Look at some of our urban dual carriageways to see what I mean - crossings only at main junctions (with several crossings stages and green men if you are lucky) and no easy way to cross mid-block. If we actually measured the quality of our streets against the theme of DDA (as was), the results would be shocking - "reasonable adjustments" often accommodate car use! On the good news front we have seen the use of tactile paving to help people become pretty much mainstream (if not always done properly) and new technology such as "Pedestrian Neatebox" to assist people at signalised crossings gives us a glimpse of a future where the infrastructure can be tailored to the person. But, we also risk marginalising the most vulnerable in our society with our changes and by that I mean visually impaired people caught up in many of the "shared space" schemes placed on busy motor traffic corridors. 

This not a post against shared space, I have one brewing for the future. But, sharing is a matter of power and where the powerful can dominate, sharing will not be successful. So for me, the only successful shared spaces are those where the powerful are removed or substantially curtailed (in volume and speed) and that means limited, slow access for motors. This view will not sit well with some of my peers, but it needs stating. Don't take my word for it, if you do anything today spend 30 minutes watching "Sea of Change Film - Walking Into Trouble" and see and hear what the most vulnerable pedestrians have to say about how they are treated.

The East-West Cycle Superhighway under construction.
Of course, people wanting to cycle are also hugely excluded with many places in the UK suitable for only the "fit and brave" when it comes to cycling. Where routes away from traffic are provided, we confound anyone who cannot dismount or carry their cycle with barriers and gates. Use a non-standard cycle, then forget it, the infrastructure is not for you - have a look at this video to see what I mean (HT to Sally Hinchcliffe). Fortunately, we are seeing some good UK schemes now either as routes (such as the London East-West and North-South Cycle Superhighways) or at a city level such as the changes being made in Leicester. the really good stuff can be easily used by people using tricycles, handcycles, tandems and trailers and show what inclusive infrastructure design can be achieved. We need to remain careful that we don't erode the pedestrian experience otherwise what we build will be not better than the ring-road of yesteryear (at least from a walking point of view).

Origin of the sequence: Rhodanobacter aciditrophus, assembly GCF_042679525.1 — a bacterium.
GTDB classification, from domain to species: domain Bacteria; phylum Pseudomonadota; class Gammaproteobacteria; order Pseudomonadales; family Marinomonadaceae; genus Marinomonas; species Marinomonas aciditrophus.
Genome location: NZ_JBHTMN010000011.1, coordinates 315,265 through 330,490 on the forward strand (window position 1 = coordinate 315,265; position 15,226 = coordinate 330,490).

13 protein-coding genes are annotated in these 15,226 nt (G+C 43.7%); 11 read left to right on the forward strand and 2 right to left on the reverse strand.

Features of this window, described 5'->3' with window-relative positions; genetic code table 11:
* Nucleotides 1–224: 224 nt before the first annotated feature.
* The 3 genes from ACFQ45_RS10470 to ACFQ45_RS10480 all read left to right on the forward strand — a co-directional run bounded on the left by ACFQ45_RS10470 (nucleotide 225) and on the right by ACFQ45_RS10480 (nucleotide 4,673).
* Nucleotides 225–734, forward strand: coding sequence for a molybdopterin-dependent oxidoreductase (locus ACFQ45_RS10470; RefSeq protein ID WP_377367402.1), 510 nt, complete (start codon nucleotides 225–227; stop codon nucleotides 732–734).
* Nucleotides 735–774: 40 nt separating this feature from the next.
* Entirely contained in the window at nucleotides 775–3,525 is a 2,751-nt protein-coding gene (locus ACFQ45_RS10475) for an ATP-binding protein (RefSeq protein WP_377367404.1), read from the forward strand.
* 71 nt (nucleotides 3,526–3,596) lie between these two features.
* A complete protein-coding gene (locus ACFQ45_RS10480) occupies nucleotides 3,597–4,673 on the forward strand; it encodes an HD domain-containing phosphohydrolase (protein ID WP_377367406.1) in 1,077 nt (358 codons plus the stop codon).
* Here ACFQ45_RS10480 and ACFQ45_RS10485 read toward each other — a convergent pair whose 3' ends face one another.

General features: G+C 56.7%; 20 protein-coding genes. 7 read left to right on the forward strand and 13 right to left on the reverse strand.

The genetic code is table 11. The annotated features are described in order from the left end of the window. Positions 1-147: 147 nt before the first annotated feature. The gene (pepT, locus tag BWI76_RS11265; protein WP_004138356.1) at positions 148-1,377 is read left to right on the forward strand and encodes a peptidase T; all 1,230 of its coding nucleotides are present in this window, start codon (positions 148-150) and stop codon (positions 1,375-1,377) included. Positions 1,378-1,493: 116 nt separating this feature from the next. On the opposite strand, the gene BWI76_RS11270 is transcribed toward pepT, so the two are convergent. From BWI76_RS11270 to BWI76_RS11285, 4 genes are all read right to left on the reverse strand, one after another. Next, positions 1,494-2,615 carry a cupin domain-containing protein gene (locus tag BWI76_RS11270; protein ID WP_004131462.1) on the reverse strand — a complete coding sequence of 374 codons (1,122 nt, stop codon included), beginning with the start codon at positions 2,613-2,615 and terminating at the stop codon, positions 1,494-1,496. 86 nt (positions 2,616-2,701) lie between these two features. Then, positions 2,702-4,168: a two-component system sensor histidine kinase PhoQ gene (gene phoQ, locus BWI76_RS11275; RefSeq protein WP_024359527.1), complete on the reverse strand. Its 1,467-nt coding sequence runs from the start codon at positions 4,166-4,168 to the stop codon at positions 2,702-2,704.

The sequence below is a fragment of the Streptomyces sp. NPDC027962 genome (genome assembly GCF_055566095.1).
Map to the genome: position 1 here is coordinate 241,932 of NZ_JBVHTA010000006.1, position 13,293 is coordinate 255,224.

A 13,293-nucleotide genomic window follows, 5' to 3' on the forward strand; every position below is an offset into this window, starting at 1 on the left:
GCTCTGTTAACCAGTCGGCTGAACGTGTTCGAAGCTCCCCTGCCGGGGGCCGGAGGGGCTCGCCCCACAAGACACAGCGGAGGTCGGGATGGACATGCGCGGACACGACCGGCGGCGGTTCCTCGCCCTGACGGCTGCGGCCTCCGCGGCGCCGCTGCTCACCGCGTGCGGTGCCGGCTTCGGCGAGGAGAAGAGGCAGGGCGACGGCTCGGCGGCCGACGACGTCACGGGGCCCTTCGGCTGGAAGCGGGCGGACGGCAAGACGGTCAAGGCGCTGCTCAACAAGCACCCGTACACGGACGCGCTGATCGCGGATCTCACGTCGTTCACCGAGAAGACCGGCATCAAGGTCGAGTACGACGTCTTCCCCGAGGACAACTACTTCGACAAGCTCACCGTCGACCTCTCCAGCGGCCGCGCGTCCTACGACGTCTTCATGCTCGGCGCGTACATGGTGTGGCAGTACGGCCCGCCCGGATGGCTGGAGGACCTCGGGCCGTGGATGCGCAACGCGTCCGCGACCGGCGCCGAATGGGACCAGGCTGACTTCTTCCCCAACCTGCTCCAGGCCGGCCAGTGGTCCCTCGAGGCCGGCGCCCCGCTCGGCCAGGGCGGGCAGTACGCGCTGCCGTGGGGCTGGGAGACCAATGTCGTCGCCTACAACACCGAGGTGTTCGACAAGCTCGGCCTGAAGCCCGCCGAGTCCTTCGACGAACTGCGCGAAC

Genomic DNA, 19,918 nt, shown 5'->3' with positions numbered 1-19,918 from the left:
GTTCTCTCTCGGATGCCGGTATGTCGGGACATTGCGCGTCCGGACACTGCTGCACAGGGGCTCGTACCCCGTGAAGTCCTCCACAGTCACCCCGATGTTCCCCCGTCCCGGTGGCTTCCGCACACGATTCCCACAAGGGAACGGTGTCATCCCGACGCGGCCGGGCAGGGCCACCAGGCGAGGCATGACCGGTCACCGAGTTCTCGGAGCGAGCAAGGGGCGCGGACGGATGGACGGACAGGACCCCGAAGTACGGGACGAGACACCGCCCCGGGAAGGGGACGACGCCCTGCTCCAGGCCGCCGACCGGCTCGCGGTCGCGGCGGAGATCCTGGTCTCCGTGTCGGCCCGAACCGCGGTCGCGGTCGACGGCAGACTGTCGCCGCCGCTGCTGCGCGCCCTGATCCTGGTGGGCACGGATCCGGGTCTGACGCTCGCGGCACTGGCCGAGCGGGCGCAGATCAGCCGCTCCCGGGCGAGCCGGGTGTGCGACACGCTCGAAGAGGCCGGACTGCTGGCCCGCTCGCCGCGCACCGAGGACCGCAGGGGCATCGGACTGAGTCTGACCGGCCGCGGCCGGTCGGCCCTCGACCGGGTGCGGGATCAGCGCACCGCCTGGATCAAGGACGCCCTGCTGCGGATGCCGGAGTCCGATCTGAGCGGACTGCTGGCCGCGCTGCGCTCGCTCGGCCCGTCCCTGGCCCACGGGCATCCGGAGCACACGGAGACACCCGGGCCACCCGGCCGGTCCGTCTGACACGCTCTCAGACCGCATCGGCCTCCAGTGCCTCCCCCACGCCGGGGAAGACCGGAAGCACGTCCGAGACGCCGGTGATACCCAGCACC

DDA has done a great deal of good over the last 20 years when it comes to public transport and I think we have made great strides on our streets. But we clearly still have a long way to go. In the coming couple of years I expect to see a test case brought against a local authority under the Equality Act for barriers on either a footpath or a cycle route which cannot be used by all as sometimes this is what it takes to move the argument forward. In the mean time, we need to keep listening to the end users to make sure they are being properly accommodated.